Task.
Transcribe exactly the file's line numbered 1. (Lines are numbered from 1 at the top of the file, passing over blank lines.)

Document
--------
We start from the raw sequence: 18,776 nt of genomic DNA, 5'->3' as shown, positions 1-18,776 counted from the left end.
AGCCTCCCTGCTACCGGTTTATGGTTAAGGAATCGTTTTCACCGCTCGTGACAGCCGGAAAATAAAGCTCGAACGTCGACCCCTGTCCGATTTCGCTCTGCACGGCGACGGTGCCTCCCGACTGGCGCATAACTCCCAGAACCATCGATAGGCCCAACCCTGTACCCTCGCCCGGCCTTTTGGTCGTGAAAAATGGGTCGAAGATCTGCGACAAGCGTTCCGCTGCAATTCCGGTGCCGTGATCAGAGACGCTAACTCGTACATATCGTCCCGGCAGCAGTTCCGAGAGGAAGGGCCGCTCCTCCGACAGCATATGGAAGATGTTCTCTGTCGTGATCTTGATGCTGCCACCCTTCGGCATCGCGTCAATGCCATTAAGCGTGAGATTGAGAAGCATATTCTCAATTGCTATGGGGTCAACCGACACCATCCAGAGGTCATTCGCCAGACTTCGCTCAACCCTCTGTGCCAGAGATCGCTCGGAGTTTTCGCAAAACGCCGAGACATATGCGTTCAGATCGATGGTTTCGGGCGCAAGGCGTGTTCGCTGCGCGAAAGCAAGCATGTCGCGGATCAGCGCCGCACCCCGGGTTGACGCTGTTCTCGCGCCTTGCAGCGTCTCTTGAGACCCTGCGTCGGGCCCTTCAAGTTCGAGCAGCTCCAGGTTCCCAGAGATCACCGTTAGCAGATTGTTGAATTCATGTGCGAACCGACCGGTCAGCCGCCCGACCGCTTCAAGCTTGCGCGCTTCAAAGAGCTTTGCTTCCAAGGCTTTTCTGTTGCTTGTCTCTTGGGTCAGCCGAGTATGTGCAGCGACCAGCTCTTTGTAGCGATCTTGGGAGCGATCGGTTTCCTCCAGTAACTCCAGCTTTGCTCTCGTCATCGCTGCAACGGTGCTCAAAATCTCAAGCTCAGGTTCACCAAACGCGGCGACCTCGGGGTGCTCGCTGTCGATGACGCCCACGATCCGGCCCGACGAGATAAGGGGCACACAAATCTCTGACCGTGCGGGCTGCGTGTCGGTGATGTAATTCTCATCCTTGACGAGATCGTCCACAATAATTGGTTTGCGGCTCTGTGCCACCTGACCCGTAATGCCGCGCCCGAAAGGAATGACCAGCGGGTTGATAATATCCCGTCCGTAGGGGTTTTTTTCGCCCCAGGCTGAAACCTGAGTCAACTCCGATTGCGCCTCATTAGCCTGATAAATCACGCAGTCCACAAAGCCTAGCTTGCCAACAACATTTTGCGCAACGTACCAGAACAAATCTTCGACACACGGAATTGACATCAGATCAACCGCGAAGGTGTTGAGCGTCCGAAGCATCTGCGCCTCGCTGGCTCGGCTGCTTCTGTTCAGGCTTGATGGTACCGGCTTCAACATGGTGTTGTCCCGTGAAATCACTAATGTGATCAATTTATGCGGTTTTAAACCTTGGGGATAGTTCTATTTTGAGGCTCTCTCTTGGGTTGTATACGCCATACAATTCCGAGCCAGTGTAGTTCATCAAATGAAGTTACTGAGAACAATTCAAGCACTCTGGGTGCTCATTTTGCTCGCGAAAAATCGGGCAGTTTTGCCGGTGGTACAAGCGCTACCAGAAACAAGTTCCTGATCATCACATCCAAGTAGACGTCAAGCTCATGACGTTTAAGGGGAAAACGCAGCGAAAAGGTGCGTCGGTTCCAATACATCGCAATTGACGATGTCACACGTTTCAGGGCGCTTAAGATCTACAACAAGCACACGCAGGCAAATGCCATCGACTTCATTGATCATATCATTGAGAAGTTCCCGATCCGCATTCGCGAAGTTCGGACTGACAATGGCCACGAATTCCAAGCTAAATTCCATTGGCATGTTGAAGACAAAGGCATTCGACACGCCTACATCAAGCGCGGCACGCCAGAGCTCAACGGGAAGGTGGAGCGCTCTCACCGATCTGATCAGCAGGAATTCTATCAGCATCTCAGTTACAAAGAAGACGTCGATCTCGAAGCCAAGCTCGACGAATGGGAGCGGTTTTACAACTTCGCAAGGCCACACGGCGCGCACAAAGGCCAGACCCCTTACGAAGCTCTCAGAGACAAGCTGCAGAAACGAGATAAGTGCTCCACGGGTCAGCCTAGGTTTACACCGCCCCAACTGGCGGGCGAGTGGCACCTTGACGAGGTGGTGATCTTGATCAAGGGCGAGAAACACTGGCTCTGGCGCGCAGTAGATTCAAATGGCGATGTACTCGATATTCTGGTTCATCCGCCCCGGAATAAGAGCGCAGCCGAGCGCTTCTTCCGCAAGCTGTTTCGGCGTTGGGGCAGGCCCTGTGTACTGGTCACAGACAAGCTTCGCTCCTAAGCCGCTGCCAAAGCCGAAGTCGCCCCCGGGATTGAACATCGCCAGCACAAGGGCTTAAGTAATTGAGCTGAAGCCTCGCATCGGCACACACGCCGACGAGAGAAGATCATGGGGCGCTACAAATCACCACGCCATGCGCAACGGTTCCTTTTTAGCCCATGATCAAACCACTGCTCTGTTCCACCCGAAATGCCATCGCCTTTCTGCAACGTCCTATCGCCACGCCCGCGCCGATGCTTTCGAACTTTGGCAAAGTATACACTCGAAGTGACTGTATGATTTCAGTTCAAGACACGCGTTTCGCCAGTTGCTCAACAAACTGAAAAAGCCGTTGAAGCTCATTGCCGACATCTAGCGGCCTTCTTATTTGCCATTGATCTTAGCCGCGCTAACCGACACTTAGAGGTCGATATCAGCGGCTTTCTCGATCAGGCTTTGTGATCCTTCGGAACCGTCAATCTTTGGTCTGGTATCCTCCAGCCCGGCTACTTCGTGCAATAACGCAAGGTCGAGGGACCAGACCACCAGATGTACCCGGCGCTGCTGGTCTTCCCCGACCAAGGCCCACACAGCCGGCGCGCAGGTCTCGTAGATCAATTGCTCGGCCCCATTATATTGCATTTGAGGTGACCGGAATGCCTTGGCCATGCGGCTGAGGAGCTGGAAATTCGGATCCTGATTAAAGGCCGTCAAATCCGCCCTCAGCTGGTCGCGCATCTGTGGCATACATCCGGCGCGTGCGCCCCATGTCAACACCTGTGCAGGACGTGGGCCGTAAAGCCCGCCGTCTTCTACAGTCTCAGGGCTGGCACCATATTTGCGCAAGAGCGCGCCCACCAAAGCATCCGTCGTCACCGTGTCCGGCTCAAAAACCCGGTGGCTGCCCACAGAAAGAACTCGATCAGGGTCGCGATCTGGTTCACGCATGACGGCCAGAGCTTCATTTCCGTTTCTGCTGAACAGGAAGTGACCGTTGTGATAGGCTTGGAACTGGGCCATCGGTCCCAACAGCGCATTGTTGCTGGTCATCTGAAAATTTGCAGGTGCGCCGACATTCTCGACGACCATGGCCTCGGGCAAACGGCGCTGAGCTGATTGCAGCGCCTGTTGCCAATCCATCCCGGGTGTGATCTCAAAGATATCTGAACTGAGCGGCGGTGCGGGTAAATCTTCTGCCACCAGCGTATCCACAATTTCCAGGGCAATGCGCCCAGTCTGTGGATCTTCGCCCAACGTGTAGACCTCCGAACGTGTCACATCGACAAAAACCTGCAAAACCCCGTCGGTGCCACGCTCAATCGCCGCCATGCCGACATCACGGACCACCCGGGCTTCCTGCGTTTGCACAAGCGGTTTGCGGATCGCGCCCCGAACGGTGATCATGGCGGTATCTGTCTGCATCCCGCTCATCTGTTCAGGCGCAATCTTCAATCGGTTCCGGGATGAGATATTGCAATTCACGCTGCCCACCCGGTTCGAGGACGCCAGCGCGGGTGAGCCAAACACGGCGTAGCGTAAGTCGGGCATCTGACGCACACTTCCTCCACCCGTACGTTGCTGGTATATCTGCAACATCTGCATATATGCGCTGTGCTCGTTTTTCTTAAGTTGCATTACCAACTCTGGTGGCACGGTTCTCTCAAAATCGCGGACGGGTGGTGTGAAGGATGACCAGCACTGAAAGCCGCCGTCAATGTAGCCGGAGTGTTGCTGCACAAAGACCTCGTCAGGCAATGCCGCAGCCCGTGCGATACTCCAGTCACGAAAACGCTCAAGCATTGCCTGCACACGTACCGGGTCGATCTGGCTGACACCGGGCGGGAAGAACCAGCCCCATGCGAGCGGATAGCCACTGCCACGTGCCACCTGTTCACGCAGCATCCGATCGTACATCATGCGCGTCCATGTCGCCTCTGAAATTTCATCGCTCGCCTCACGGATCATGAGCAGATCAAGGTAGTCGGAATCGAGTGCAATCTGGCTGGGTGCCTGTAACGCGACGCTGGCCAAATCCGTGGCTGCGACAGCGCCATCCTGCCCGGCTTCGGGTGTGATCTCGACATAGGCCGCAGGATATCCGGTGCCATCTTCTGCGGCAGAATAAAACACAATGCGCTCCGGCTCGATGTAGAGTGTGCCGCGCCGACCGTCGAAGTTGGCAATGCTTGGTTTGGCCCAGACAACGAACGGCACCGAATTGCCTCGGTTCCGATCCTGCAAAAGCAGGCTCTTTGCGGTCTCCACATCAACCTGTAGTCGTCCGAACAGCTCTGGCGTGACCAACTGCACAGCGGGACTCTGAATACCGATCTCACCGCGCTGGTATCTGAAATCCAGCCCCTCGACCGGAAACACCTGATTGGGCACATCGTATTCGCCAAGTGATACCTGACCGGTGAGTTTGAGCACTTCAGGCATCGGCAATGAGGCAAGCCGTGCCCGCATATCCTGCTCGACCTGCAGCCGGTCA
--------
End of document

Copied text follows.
We start from the raw sequence: 18,776 nt of genomic DNA, 5'->3' as shown, positions 1-18,776 counted from the left end.